Russian soldier allegedly castrates Ukrainian prisoner on video

A part of a rocket sticks up near a sunflower field near Kharkiv, Ukraine, on Saturday. Photo by Sergey Kozlov/EPA-EFE

July 30 (UPI) — The United Nations has accused Russia of potential war crimes after a shocking video emerged purporting to show a Russian soldier castrating a Ukrainian prisoner.

“The [U.N.] is shocked by recent videos that clearly show the beating, castration and killing of a captured serviceman of the Ukrainian Armed Forces by a man believed to be a member of Russia’s Armed Forces or affiliated armed groups,” the U.N. Human Rights Monitoring Mission in Ukraine said in a statement.

“One of the videos shows how a tortured serviceman is shot in the head, and his body is dragged into a ditch. If confirmed, these actions will be classified as war crimes.”

The Monitoring Mission added that the video is “just the latest in a series of videos documenting the torture and extrajudicial executions of prisoners of war and non-combatants by warring parties.”

The video circulated online after first appearing on a pro-Russian channel on Telegram and have been reviewed the Washington Post and The Guardian as well as CNN, though the news reports each noted that they were not able to verify the authenticity of the video.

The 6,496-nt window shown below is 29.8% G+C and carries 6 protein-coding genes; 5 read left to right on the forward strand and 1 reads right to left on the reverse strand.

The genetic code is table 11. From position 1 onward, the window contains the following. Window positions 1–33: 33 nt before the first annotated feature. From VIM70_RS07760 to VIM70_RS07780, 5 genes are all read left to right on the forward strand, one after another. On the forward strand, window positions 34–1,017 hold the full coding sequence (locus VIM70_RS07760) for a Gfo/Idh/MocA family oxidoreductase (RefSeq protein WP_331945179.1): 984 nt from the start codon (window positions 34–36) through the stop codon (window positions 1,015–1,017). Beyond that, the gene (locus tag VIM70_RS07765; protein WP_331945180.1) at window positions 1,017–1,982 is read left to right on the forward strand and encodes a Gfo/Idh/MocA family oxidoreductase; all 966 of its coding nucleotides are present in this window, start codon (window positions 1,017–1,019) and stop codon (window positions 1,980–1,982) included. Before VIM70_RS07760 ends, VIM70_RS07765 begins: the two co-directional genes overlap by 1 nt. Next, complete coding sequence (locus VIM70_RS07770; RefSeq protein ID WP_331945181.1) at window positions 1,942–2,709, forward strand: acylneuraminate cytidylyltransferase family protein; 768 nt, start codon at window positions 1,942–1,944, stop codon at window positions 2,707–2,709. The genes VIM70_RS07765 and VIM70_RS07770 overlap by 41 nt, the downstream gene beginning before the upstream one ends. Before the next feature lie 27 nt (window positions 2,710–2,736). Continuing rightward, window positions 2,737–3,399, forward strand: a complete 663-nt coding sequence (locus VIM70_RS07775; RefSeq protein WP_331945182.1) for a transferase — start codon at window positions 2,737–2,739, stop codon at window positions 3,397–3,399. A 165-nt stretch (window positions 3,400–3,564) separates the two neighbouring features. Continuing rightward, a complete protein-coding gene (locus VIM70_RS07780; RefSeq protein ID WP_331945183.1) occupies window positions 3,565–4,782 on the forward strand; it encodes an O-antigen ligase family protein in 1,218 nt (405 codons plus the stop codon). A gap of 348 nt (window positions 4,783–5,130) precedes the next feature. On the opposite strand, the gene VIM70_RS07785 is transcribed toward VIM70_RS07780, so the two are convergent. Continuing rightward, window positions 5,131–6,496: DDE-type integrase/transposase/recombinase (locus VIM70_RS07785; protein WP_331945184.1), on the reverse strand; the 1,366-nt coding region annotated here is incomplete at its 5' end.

Aric Toler, head of research and training at the Dutch investigative outlet Bellingcat, suggested on Twitter that the video appeared to be authentic and noted that the Russian soldier seen on the video mutilating the Ukrainian prisoner had been shown in videos from the Azov steel plant in June.

Human rights watchdog Amnesty International issued a statement Friday called for an investigation into the video footage.

“This horrific assault is yet another apparent example of complete disregard for human life and dignity in Ukraine committed by Russian forces,” said Marie Struthers, Amnesty International’s Director for Eastern Europe and Central Asia.

“All those suspected of criminal responsibility must be investigated and, if there is sufficient admissible evidence, prosecuted in fair trials before ordinary civilian courts and without recourse to death penalty.”